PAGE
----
Functions vs OOP
tjreedy at udel.edu
Tue Sep 6 00:55:36 CEST 2011
On 9/5/2011 1:45 PM, William Gill wrote:
> On 9/4/2011 9:13 AM, rusi wrote:
>> On Sep 3, 9:15 pm, William Gill<nore... at domain.invalid> wrote:
>>> During some recent research, and re-familiarization with Python, I came
>>> across documentation that suggests that programming using functions, and
>>> programming using objects were somehow opposing techniques.
>> Staying with (for the moment) the suggestion that OO-P and F-P are
>> complementary, I believe it is worthwhile to distinguish syntactic OO-
>> P vs F-P from semantic OO-P vs F-P.
>> Syntactically: f(x) is functional x.f() is object oriented.
>> Semantically if f's return value depends only on x ie does not depend
>> on state it is functional (in the math sense) -- the jargon is that f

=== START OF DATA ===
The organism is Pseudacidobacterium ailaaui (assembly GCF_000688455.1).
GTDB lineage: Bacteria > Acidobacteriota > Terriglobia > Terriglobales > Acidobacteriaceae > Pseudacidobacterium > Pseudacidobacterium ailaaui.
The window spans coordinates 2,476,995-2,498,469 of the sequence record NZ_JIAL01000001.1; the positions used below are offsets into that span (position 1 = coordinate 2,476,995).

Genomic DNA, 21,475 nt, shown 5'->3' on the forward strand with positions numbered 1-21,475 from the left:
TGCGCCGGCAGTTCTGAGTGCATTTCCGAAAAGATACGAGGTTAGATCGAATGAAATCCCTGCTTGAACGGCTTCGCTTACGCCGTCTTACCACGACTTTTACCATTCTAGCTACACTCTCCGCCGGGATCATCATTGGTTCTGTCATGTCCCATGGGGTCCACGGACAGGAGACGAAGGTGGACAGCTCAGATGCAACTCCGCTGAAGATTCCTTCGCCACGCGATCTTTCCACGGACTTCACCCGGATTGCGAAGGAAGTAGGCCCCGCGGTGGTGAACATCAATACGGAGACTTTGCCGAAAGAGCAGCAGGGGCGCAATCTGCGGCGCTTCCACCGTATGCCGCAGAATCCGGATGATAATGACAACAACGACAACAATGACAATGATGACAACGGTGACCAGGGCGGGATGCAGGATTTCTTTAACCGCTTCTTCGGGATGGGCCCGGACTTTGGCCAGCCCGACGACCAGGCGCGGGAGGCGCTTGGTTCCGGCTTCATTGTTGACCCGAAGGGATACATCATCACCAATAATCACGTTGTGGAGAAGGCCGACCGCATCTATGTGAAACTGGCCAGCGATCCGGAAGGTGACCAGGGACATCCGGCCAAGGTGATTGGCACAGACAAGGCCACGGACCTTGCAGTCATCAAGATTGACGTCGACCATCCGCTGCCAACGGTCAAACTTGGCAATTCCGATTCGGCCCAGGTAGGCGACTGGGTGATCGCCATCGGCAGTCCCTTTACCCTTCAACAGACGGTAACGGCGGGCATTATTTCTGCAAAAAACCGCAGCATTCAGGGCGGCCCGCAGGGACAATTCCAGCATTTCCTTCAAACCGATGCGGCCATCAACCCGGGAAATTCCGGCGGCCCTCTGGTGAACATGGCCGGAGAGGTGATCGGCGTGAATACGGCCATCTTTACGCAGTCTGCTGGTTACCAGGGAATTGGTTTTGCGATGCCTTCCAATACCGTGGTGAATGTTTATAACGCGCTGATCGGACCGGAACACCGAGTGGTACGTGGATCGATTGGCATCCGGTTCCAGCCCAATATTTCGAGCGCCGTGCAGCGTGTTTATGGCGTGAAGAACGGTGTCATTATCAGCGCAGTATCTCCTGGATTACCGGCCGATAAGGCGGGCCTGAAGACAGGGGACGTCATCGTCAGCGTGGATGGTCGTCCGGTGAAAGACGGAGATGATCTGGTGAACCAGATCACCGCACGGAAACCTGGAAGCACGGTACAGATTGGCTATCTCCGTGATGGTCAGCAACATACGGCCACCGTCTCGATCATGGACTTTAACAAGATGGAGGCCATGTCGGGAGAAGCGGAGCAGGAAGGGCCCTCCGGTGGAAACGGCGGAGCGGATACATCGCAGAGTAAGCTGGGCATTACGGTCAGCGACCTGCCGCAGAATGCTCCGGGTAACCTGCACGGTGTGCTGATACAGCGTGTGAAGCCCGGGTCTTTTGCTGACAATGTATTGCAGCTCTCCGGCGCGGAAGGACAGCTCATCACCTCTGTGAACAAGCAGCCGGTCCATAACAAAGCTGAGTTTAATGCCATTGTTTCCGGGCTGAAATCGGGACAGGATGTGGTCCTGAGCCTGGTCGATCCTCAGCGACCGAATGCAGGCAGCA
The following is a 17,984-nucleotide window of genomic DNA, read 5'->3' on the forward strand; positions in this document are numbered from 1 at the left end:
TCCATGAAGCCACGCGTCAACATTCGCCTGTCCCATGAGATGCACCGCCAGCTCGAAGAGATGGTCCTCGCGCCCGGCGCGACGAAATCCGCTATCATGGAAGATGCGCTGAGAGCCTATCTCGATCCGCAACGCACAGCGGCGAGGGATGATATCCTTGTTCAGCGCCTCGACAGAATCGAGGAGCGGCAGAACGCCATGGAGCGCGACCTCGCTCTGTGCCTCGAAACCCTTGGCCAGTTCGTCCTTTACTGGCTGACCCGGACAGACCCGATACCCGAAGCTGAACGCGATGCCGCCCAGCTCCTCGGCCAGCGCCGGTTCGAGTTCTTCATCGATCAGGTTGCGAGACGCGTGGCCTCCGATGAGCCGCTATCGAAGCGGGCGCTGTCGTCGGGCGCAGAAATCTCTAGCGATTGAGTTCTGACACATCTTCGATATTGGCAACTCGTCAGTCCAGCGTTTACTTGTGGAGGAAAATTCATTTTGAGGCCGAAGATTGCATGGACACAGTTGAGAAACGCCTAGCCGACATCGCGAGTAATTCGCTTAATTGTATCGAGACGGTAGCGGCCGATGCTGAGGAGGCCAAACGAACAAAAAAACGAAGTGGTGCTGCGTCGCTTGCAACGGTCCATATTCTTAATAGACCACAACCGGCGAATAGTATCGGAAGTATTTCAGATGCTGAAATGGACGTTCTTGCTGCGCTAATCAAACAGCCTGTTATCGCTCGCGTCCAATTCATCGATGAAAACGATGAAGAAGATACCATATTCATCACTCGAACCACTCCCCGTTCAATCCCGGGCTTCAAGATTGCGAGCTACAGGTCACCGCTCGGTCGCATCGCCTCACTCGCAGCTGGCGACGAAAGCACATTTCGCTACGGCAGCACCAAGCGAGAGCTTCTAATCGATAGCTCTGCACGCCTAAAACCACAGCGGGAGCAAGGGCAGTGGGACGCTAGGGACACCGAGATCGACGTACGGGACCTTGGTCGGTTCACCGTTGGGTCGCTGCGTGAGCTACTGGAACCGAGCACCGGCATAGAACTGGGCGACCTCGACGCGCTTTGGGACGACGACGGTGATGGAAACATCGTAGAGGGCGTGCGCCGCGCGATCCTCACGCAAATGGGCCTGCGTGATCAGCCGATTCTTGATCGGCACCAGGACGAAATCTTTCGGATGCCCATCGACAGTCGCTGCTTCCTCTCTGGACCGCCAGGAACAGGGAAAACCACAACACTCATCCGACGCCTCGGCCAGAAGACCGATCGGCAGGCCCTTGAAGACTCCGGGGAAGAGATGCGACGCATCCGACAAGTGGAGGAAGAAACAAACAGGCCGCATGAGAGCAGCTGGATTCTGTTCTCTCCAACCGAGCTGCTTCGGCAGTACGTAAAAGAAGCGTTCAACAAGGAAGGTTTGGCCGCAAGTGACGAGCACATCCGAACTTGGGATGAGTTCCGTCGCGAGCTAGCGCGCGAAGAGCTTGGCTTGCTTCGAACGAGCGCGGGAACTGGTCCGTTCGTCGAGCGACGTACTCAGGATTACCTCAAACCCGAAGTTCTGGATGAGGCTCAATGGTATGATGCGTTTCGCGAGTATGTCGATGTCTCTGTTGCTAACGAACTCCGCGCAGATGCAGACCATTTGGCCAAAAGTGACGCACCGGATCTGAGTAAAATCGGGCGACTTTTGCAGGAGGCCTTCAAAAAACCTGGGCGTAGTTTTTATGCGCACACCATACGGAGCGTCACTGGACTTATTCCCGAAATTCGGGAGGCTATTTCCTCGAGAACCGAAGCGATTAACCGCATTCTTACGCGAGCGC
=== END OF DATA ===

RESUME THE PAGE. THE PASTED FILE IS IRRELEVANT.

>> is referentially transparent.
> Not to split hairs, but syntactically f(x) is a function in many
> programming paradigms.
> As I understand it functional programming places specific requirements
> on functions, i.e.referential transparency. So f(x) may or may not be
In Python, it may be a parameterized procedure. Some languages separate
functions and procedures (also called subroutines). Python does not.
(Or you could say that it makes procedures into functions with
side-effects by returning None by default).
> x.f() is also a function, but it is a member of the object x, is
> referred to as a 'method' of x, and uses the syntactical "dot" notation
> object"dot"function for identification.
>> Referential opaqueness is usually such a source of problems that it
>> turns out good to contain the problem somewhat -- hence the wish for
>> One can find in the python library itself all 4 combinations:
>> syntactically and semantically OO : sort
>> syntactically and semantically FP: sorted
>> syntactically OO semantically FP: join
Terry Jan Reedy
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